North American Stone Implements by Rau, Charles

NORTH AMERICAN STONE IMPLEMENTS.

BY

CHARLES RAU.

REPRINTED FROM THE REPORT OF THE SMITHSONIAN INSTITUTION FOR 1872.

WASHINGTON: GOVERNMENT PRINTING OFFICE. 1873.

NORTH AMERICAN STONE IMPLEMENTS.

BY CHARLES RAU.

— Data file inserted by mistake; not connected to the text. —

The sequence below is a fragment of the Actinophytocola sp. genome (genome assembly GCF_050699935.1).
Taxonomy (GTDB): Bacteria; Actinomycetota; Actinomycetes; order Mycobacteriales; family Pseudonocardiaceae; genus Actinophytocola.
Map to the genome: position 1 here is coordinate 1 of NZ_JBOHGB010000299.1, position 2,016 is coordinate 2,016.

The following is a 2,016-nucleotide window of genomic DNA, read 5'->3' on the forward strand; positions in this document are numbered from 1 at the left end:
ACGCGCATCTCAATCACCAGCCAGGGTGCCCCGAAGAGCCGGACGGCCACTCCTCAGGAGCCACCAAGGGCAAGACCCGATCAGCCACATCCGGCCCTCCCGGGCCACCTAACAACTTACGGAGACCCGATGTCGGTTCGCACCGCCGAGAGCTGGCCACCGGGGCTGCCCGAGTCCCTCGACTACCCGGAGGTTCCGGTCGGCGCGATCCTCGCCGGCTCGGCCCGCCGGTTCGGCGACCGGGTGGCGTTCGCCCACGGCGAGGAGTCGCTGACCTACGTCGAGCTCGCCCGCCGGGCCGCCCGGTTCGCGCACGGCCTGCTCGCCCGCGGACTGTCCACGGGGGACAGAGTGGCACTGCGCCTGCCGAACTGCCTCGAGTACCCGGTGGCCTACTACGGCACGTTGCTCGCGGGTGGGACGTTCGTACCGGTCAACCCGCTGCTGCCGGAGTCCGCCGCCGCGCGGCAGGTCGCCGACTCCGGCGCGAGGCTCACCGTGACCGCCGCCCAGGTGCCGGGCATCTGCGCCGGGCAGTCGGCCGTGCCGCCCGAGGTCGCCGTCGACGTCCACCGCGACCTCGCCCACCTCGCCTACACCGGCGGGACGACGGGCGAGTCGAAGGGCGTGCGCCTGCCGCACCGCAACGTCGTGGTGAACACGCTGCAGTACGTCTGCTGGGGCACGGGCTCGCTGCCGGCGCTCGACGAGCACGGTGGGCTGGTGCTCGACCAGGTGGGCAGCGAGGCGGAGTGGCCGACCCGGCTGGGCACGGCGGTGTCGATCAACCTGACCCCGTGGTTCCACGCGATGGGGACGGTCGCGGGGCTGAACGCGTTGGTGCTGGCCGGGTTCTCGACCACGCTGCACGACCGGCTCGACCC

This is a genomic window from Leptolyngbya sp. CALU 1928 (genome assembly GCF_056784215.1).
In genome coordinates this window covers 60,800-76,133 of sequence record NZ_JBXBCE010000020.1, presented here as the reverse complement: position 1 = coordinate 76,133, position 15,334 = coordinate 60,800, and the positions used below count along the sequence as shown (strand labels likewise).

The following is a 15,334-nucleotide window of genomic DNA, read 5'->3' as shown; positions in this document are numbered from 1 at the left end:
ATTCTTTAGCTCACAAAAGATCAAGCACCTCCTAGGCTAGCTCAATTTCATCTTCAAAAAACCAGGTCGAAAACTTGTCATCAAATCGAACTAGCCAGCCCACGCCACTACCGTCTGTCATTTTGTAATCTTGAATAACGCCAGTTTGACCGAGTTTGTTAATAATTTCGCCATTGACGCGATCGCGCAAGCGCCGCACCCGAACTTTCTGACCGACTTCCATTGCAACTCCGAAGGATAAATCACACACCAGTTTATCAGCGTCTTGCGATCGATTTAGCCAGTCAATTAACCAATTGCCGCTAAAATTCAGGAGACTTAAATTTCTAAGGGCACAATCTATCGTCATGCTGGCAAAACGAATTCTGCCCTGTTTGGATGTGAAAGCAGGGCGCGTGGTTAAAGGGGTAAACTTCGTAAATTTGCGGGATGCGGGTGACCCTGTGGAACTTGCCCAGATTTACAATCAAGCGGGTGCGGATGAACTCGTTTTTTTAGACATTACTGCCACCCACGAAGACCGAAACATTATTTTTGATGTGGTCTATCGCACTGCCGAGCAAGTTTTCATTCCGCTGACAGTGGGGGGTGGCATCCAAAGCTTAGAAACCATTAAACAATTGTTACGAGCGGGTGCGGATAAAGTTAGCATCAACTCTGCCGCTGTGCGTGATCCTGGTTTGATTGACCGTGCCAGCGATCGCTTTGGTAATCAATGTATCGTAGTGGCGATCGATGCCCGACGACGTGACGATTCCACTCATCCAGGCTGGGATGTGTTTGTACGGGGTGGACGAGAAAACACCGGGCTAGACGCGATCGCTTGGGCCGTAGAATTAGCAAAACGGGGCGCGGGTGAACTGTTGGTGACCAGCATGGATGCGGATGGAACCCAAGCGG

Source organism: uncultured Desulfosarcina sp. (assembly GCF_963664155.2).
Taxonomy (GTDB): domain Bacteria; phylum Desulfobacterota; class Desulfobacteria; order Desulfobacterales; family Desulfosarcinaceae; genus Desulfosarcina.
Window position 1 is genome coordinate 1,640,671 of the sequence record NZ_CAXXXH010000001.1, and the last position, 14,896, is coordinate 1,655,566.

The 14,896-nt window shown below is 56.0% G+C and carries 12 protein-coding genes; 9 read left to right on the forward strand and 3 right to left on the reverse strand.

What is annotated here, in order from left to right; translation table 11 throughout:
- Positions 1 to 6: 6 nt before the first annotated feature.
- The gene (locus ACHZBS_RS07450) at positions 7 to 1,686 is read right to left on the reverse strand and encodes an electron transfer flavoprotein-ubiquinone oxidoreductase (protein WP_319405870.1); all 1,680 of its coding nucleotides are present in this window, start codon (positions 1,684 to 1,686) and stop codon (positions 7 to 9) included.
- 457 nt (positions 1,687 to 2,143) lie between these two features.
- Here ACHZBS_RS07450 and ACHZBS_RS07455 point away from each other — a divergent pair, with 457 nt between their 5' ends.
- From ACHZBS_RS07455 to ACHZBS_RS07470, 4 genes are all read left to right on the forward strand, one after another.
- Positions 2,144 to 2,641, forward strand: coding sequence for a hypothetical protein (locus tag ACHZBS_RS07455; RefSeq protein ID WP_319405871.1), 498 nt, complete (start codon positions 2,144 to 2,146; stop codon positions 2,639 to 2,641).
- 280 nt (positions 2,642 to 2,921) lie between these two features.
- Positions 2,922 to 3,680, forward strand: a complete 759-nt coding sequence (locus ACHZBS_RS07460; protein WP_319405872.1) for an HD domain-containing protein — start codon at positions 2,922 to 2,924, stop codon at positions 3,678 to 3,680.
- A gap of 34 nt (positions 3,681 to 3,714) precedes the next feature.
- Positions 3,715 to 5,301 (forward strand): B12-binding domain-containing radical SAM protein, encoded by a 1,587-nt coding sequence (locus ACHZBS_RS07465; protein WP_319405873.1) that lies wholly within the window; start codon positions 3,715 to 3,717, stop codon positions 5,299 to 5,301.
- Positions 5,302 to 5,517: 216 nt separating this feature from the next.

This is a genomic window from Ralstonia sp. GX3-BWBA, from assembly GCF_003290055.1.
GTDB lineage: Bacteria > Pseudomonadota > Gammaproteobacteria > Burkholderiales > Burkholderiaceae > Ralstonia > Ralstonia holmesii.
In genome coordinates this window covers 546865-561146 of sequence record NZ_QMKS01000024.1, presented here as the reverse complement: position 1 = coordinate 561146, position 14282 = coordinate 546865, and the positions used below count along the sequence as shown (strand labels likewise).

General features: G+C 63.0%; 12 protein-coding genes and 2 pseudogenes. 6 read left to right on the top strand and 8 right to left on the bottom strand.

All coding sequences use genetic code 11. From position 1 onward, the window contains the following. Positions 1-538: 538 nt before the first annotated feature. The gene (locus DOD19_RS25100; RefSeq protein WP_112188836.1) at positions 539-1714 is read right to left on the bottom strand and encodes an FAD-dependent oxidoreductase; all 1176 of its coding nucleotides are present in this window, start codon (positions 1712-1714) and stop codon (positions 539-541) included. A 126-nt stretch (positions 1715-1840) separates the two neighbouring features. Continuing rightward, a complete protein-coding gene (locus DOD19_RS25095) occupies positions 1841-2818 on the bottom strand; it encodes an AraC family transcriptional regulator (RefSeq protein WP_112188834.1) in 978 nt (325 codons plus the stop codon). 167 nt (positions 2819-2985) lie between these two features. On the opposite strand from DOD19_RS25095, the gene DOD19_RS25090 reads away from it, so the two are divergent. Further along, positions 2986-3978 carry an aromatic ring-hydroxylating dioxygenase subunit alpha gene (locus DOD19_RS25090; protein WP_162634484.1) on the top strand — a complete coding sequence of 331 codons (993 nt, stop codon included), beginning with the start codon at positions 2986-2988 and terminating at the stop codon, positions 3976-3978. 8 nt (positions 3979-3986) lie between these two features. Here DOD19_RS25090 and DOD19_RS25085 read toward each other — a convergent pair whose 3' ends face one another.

The division of the European stone age into a period of chipped stone, and a succeeding one of ground or polished stone, or, into the palaeolithic and neolithic periods, seems to be fully borne out by facts, and is likely to remain an uncontroverted basis for future investigation in Europe. In North America chipped as well as ground implements are abundant; yet they occur promiscuously, and thus far cannot be referred respectively to certain epochs in the development of the aborigines of the country. Archæological investigation in North America, however, is but of recent date, and a careful examination of our caves and drift-beds possibly may lead to results similar to those obtained in Europe. When in the latter part of the world man lived contemporaneously with the now extinct large pachydermatous and carnivorous animals, he used unground flint tools of rude workmanship, which were superseded in the later stages of the European stone age, comprising the neolithic period, by more finished articles of flint and other stone, many of which were brought into final shape by the processes of grinding and polishing. In North America stone implements likewise have been found associated with the osseous remains of extinct animals; yet these implements, it appears, differed in no wise from those in use among the aborigines at the period of their first intercourse with the whites.